The American Dream In Steinbeck's Of Mice And Men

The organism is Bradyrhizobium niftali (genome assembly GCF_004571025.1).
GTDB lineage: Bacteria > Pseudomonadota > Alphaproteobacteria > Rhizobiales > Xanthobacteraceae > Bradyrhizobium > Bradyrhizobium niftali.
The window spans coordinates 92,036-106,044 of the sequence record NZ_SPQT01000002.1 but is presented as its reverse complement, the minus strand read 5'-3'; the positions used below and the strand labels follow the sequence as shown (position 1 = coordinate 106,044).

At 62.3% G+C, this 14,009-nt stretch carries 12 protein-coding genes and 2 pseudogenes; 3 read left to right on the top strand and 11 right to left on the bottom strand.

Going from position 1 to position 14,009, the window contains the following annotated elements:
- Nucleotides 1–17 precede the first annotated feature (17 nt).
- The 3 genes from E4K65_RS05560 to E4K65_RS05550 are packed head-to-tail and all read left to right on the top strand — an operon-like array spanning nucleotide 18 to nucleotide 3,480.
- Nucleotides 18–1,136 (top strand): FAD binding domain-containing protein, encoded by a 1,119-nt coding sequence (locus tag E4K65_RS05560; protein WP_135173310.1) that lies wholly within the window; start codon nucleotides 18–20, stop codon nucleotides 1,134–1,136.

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The American Dream is the belief that any person regardless of background is open to equal opportunities which allows to them to attain all aspirations and their definition of success. George and Lennie both want to own their own farm. The farm will be 10 acres with a windmill, a small shack and their own house. They will grow fruit trees, tend their vegetable patches and raise their own livestock. This will allow them to ‘live offa the fat of the lan’’ Lennie’s ultimate and persistent dream is that on the plot they can build a rabbit hutch where Lennie can tend to them. George dreams of a better life where he can be his own boss. He wants to be independent and not take orders from anyone else. Many migrant workers in the 1920s had a similar dream to George and Lennie. Many of these workers wanted to obtain these goals through hard work and sacrifice, instead of it being handed to them. The sad reality was that like George and Lennie, the majority do not ever live the dream. The title of the book comes from the poem ‘To a Mouse’ by Robert Burns. The best-laid schemes o ' mice an ' men/ Gang aft agley/ An ' lea 'e us nought but grief an ' pain. In this poem the author accidentally turns up a mouse’s burrow with a plough. This misfortune was beyond the mouse’s control. In Steinbeck’s novel, George and Lennie endure the Depression and the strenuous work while pursuing their dream of owning a small farm. The hope of these best-laid plans is shattered by events which are

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